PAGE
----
Before we go further, let’s make something clear: Brian Kelly is not pulling back. He’s not making change for the sake of it, not handing over the keys to the sleek machine and becoming more of a CEO coach. And he sure as hell isn’t sitting around while someone else tweaks it.

He built the damn car, people.

“I know what it looks like. I know what a team needs,” Kelly says without a hint of hesitation. “I know what has to happen. There’s no panic here.”

… while simultaneously claiming this as a reason last season went down the tubes.

“I was the absent professor,” Kelly says. “I wasn’t paying attention to the details that we needed. There were internal issues that—if a guy is on it, and he’s doing his job as the head coach, he would’ve seen those things early. My flawed philosophy was, We’re going to score points early while we’re figuring it out on the other side with a young defense. Well, that didn’t happen. We gave up way too many points early, we lost three games, and now we’re in trouble.”

Yeah, blame those assistant coaches.

If you’re a Georgia fan, you’ll love this excuse.

After its coach had to spend too much time, he now reveals to Bleacher Report, fundraising for a football-only facility and not enough making sure he had a firm grasp of his team’s physical and mental focus.

Think about that: The head coach at Notre Dame—which at one point was paying two coaches to not coach (Tyrone Willingham, Charlie Weis) while paying Kelly—was fundraising for a facility during the season.

When asked how that impacted 2016, Kelly says bluntly, “It f–ked up last year’s team.”

Maybe Mark Richt should have tried that.

Man, I hope Georgia pounds these guys.  I hope Kelly’s face gets so red during the game, I can see it from the nosebleed seats.

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Filed under Notre Dame's Faint Echoes

Straight from the Paul Hewitt school of contract provisions

I don’t know how I missed this when it was announced, but check out the sweet deal Mark Stoops has with Kentucky:

In addition to the two-year extension, the amendment adds an automatic extension opportunity to the contract. If the football team wins at least seven games but no more than nine games in a season, the term of the agreement will extend one year. If the football team wins at least 10 games, the term of the agreement will extend two years. For each additional automatic extension year, the total guaranteed compensation will increase by $250,000 from the immediately preceding year.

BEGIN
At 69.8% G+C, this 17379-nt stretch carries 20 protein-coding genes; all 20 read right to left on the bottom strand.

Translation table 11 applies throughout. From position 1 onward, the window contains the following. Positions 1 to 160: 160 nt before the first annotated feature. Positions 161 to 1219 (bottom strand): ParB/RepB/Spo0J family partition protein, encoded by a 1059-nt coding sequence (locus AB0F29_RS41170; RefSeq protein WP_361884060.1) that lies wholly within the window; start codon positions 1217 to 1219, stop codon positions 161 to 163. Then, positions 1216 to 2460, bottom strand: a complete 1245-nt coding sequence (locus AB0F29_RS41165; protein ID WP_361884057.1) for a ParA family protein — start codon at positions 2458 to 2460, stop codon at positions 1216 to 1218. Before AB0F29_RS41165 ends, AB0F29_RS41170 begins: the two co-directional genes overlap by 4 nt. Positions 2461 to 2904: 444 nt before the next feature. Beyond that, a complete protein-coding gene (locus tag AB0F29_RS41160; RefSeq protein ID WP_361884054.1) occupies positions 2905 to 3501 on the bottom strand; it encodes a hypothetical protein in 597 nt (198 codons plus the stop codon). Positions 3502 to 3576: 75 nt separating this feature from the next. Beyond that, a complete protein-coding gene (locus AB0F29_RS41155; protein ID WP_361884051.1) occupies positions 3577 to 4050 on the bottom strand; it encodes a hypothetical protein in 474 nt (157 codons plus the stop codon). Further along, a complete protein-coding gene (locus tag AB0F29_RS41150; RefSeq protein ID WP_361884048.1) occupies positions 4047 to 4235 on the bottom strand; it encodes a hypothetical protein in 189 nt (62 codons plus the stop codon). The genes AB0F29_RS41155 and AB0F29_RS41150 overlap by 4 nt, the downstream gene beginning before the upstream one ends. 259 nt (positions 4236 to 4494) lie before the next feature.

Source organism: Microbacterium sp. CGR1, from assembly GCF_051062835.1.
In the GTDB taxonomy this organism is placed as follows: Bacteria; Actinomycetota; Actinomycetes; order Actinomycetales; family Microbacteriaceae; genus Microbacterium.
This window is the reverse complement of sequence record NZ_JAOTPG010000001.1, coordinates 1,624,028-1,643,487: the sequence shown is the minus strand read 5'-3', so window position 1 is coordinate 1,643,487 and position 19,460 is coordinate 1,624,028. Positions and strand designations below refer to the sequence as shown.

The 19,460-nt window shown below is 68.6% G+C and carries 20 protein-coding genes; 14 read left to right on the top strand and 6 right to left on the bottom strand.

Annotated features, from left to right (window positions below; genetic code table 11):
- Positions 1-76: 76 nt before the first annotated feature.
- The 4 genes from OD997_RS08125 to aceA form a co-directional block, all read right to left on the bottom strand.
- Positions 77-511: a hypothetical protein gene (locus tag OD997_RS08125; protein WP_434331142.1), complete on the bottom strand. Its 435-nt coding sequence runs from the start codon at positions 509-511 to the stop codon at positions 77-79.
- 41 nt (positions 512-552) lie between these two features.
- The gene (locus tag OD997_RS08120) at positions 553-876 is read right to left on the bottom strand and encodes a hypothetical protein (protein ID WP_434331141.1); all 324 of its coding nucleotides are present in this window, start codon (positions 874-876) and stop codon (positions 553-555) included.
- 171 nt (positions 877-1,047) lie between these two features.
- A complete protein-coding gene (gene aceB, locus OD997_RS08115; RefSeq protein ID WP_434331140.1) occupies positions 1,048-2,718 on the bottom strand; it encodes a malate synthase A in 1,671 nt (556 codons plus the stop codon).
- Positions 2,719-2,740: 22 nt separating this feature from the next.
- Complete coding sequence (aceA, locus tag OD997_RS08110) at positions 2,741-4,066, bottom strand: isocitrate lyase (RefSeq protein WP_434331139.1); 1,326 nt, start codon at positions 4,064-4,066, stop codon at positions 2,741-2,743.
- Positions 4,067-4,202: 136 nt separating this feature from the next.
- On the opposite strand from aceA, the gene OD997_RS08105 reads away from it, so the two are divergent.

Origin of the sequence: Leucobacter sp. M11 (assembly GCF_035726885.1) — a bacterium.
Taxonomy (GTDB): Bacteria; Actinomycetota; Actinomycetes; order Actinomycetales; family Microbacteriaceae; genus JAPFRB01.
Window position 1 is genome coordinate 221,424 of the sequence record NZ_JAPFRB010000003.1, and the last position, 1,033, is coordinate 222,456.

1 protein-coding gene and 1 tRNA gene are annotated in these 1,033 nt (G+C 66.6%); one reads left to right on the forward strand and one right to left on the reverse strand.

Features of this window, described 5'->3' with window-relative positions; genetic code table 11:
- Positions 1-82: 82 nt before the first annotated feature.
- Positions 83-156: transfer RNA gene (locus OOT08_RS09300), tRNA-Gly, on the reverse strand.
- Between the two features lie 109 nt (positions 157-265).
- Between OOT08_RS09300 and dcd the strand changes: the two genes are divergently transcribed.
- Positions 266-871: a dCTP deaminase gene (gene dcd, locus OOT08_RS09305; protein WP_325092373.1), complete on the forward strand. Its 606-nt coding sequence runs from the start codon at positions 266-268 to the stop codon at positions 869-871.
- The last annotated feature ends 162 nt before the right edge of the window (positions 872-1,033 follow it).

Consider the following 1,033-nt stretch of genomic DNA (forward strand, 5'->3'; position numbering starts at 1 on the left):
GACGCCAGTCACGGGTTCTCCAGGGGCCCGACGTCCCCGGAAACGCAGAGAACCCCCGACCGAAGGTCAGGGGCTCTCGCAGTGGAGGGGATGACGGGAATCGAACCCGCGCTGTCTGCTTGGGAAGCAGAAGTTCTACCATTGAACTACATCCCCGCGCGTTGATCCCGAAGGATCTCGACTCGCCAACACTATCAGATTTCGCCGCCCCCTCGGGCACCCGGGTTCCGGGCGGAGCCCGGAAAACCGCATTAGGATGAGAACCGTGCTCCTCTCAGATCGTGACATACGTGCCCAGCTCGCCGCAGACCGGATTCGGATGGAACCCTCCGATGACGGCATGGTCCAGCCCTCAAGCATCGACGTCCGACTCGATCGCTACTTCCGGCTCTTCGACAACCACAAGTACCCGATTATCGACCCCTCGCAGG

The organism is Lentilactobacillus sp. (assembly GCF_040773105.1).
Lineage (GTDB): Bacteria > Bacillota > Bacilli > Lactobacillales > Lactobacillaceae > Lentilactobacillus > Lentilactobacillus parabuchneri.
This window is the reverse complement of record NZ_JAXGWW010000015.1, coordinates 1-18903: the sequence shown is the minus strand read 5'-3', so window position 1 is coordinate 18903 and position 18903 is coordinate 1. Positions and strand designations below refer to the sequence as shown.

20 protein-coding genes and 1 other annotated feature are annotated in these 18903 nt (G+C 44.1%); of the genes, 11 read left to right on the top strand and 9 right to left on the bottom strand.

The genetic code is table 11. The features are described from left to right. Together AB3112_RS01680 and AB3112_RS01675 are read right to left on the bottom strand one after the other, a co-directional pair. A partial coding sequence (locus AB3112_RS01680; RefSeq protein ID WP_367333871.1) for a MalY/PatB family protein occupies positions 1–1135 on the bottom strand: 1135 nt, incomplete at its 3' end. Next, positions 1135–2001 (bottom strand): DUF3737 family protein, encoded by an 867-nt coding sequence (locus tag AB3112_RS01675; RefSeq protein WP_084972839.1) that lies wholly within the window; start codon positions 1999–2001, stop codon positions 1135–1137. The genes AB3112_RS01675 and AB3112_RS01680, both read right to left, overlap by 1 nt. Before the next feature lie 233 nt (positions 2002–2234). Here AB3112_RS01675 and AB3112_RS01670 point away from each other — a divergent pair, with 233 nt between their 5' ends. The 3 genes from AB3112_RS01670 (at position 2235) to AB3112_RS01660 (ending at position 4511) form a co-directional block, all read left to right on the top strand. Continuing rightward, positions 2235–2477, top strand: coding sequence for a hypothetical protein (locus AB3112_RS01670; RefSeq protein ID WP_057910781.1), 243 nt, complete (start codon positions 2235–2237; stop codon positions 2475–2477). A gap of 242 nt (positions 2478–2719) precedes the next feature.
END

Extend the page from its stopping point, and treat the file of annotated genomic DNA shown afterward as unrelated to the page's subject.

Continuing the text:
Now there’s a man who doesn’t want a ninth conference game on the schedule.

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Filed under SEC Football

Tennessee, I’m not sure you’re doing this slogan thing correctly.

Forget Booch for a minute and check out this metaphor:

Before the start of preseason camp, Kelly compared the Vols to a “snake in the grass” and said that “our goal is to end up biting somebody at the end of the day and making them pay.” Taylor made a similar reference in describing Tennessee’s underdog approach.

“I feel like we’re laying in the grass waiting to strike,” Taylor said. “Our team isn’t talked about as much now. I feel like we’re just waiting for our opportunity to shine.”

Gentlemen, I am not sure that phrase means what you think it means.  Feel free to knock yourselves out with it, though.

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UPDATE:  Another whiff.

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Filed under Because Nothing Sucks Like A Big Orange

“I guarantee you another coach uses that in recruiting.”

Two words guaranteed to make you nervous:  UGA and scooters.

Players who park in an unauthorized spot risk get parking tickets. History shows there is no preferential treatment of athletes: Jarvis Jones, in the midst of one of his All-American years, once had his car towed.

Such stories are commonplace among players.

“I try to stay away from (driving), because those parking tickets, they rack up pretty quick,” sophomore tight end Isaac Nauta said, grinning.

So many players use scooters, and generally like it. But it also comes with risks: Baseball player Chance Veazey was paralyzed in a motor scooter accident in 2009. On a much smaller scale, Ray Drew got in a scooter accident as a freshman in 2011, hurting his arm and missing a week of practice.